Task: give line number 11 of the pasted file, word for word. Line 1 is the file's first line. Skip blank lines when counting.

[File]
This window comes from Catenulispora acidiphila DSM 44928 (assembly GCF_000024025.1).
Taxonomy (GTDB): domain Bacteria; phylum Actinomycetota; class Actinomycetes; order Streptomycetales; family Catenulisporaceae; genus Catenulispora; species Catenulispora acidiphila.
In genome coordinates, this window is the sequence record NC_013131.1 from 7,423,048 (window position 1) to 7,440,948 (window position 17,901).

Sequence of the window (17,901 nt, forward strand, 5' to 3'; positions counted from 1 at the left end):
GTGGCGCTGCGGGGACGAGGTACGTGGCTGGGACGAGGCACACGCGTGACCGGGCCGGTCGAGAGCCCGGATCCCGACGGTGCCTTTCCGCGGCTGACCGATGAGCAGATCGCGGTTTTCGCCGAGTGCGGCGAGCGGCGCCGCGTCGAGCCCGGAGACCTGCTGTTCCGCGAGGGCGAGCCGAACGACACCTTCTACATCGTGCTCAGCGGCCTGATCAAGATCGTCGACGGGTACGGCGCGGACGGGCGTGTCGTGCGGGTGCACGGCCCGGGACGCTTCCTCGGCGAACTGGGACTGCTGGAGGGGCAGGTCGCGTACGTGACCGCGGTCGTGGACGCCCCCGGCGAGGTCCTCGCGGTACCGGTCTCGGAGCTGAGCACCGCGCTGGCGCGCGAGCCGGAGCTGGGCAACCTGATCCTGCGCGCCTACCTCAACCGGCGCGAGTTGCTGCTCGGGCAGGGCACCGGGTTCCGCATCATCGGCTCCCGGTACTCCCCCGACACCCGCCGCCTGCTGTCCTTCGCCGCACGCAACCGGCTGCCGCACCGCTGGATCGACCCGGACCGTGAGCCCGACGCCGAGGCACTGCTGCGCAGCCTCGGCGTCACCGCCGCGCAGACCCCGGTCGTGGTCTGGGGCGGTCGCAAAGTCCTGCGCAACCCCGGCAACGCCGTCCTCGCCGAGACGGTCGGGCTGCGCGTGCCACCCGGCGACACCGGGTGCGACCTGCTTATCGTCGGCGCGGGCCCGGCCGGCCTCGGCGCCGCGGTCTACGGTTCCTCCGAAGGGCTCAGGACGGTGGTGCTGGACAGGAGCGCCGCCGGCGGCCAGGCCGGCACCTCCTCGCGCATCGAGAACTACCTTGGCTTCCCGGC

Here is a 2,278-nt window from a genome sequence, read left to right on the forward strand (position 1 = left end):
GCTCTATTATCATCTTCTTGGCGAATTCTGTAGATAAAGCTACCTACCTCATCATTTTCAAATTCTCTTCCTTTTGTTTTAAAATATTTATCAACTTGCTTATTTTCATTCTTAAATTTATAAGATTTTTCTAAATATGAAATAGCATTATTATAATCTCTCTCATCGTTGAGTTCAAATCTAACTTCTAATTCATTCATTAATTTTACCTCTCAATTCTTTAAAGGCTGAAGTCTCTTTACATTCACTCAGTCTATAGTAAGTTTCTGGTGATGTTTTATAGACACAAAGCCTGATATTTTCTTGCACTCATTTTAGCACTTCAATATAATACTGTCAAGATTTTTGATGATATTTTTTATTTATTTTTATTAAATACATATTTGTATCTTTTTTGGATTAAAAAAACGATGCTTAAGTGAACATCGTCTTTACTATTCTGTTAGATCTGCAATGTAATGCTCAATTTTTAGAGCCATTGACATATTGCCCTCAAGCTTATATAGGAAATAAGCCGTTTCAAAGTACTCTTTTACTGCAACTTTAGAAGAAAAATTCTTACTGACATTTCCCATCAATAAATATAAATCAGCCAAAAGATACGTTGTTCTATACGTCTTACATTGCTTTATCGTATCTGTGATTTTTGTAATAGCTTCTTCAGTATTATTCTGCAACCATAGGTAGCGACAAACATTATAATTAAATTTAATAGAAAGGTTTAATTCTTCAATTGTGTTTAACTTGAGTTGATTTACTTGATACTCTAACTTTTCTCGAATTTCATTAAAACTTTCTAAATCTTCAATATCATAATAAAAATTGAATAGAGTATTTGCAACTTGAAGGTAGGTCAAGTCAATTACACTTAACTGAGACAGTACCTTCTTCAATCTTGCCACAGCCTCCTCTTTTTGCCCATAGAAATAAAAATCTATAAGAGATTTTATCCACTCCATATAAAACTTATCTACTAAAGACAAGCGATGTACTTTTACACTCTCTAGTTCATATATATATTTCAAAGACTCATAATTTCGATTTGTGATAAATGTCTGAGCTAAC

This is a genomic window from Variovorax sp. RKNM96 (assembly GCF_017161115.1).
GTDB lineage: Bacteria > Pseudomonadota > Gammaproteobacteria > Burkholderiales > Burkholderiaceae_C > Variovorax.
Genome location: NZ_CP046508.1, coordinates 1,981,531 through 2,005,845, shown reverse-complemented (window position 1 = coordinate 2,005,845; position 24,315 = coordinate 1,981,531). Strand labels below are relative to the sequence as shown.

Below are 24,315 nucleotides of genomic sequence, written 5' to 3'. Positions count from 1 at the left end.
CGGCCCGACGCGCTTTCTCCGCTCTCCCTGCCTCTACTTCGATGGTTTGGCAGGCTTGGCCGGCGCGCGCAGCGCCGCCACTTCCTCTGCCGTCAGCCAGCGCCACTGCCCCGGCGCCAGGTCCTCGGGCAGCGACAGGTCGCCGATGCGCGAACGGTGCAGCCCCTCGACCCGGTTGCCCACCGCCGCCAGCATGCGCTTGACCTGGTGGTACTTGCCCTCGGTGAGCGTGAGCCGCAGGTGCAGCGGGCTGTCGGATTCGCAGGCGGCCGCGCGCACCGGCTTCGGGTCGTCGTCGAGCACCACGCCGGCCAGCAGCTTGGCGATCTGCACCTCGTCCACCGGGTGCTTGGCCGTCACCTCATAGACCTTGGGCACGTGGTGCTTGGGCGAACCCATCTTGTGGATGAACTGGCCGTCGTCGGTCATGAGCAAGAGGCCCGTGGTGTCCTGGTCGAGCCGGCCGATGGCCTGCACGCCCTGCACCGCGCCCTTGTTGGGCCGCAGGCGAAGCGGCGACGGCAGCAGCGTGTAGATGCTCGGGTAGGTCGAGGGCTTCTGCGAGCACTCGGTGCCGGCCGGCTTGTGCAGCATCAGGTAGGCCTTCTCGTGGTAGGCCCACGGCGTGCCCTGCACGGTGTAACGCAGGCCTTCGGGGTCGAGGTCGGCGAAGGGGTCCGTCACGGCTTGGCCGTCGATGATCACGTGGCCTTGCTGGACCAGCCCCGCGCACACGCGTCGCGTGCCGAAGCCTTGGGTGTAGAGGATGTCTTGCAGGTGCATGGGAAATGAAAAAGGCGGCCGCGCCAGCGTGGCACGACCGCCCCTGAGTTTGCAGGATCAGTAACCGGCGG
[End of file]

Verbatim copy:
Below are 24,315 nucleotides of genomic sequence, written 5' to 3'. Positions count from 1 at the left end.